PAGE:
I singled out Nelson here only because he was unfortunate enough to have me read his post right when I had time to rant about it. I’ve been hearing this increasingly lately and it has got to stop. Let’s not put another row of bricks in the Craft Bartenders Are Rude, Douchey Snobs wall, shall we? Save your (well-hidden) scorn for Tanqueray Martinis with no vermouth, or Piña Coladas, or guys who order friggin’ Grey Goose on a first date while she’s knocking back Knob Creek neat. It’ll be a helluva lot more profitable for everybody. Trust me.

SideBlog: Yelpers

“I Had A Terrible Experience At This Restaurant Because I Am A Terrible Person” Clickhole has a near perfect representation of every horrible Yelper ever.

SideBlog: One of the Greats Returns

One of the greats returns to cocktail blogging. Kaiser Penguin was the very best, back in the early, heady days of the cocktailosphere. His camera skills were exceeded only by his creativity with garnishes. His first post in years shows that he’s lost none of either.

Scotch Experts Drink Cheap American Whiskey

Yes, I know this is #Old (at least in internet terms, two weeks is old). But I think it is fun, and almost no place I’ve seen it posted has any insight beyond pulling quotes from it. Let’s watch, and smile, shall we?

The two experts are Rick Edwards, Glenlivet’s American Master of Scotch, who evidences here in spades that unique quality of charm that you see in every single star brand ambassador in the world, and Kat Aagesen, who is… a stand-up comic.

If you didn’t watch the video, perhaps because you are at “work” right now and your “boss” is all “unreasonable” about you watching videos on the company bandwidth instead of doing your “job”, two scotch lovers are separately given five different every-day-person-priced American whiskeys, and asked to opine. Hilarity ensues. These are not really “cheap” whiskeys, by the way. And only three are actual whiskeys. The other two are a knock-off of a venerable flavored booze, and the other is a war crime in a bottle.

Our two pundits are clearly in on the joke, which I was surprised to realize as I watched the first time, because BuzzFeed is terrible. (Link goes to a post from back before Cracked became terrible.) I was expecting this to be in the genre of experts secretly given plonk and who either embarrass themselves by extolling its virtues, or visibly contort themselves in desperate knots trying to find something polite to say. Instead, we are treated to an $18 bottle tasting in the style of a $60 one.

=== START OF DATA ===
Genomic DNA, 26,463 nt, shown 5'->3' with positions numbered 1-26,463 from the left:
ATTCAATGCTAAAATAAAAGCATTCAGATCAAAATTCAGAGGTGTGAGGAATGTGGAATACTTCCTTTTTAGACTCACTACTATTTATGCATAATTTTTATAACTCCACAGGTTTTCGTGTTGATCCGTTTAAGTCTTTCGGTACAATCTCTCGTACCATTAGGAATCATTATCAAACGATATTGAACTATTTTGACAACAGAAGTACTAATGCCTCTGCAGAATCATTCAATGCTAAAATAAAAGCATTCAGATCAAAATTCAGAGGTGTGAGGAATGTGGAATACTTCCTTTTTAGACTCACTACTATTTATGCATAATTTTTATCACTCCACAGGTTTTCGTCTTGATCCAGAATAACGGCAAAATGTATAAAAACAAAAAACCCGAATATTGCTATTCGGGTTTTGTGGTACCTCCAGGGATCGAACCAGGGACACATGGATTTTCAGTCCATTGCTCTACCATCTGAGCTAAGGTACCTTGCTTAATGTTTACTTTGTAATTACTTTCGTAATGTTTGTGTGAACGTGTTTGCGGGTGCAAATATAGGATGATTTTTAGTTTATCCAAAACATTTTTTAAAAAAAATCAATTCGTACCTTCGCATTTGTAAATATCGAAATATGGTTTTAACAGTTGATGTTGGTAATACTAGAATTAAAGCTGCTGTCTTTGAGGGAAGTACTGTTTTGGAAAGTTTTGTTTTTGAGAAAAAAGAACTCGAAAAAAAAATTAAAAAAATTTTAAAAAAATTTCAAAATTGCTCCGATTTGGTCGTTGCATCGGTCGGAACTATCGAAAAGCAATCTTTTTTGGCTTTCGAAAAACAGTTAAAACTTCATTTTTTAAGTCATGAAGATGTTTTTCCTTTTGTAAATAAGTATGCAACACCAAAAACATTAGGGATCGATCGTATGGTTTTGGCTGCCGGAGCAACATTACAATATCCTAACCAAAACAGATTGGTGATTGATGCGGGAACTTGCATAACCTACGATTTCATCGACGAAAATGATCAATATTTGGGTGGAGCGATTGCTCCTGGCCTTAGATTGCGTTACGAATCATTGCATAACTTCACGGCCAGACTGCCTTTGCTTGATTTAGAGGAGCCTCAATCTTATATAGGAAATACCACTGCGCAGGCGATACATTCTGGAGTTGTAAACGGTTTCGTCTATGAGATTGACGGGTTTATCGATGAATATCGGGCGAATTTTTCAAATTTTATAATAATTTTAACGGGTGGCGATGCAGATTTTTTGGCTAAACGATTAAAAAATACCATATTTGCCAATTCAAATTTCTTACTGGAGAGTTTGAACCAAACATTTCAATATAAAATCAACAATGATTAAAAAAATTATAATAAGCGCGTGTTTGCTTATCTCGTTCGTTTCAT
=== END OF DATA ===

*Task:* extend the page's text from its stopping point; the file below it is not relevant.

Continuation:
Aagesen’s commnets are funny, and actually harsher than Edwards’s, but it is the latter that I think illustrates the valuable point to take away from this video: Judge booze (or any product) for what it is. Are Wild Turkey and Jim Beam four star bourbons in the overall constellation of American whiskey? No, of course not. But are they four star products in the world of mainstream consumer bourbons? Hell yes. At the least. Kickin’ Chicken is one of the venerable bourbons in history, and the Beam family practically defines 20th Century American distilling. Is there “a little rubber” in Wild Turkey’s profile? Sure. But there are (admittedly a lot fewer) rubber tones in that $60 single barrel you bought, too. Is there a waxiness to Jim Beam White Label? Eh, probably. But add a mixer, or even just a glass full of ice and no one who orders $20 bourbon will notice it as anything other than “my bourbon”. Measure products against their competition. That bottle of New Zealand Sauvignon Blanc is certainly no 1er Cru Bordeaux, but the question that matters is, “is it better or worse than that $14 bottle of Napa Valley SB?”

And speaking of worse, if you watch nothing else about the video, jump to 1:55 and enjoy the Fireball segment. It is a reminder, at the end of this sweet little video, that Buzzfeed is indeed cruel, with a mother-in-law suite built into its corporate soul for Beelzebub. But it reminds us that, for all my sermonizing about comparing within a product’s market, some fluids are just objectively bad.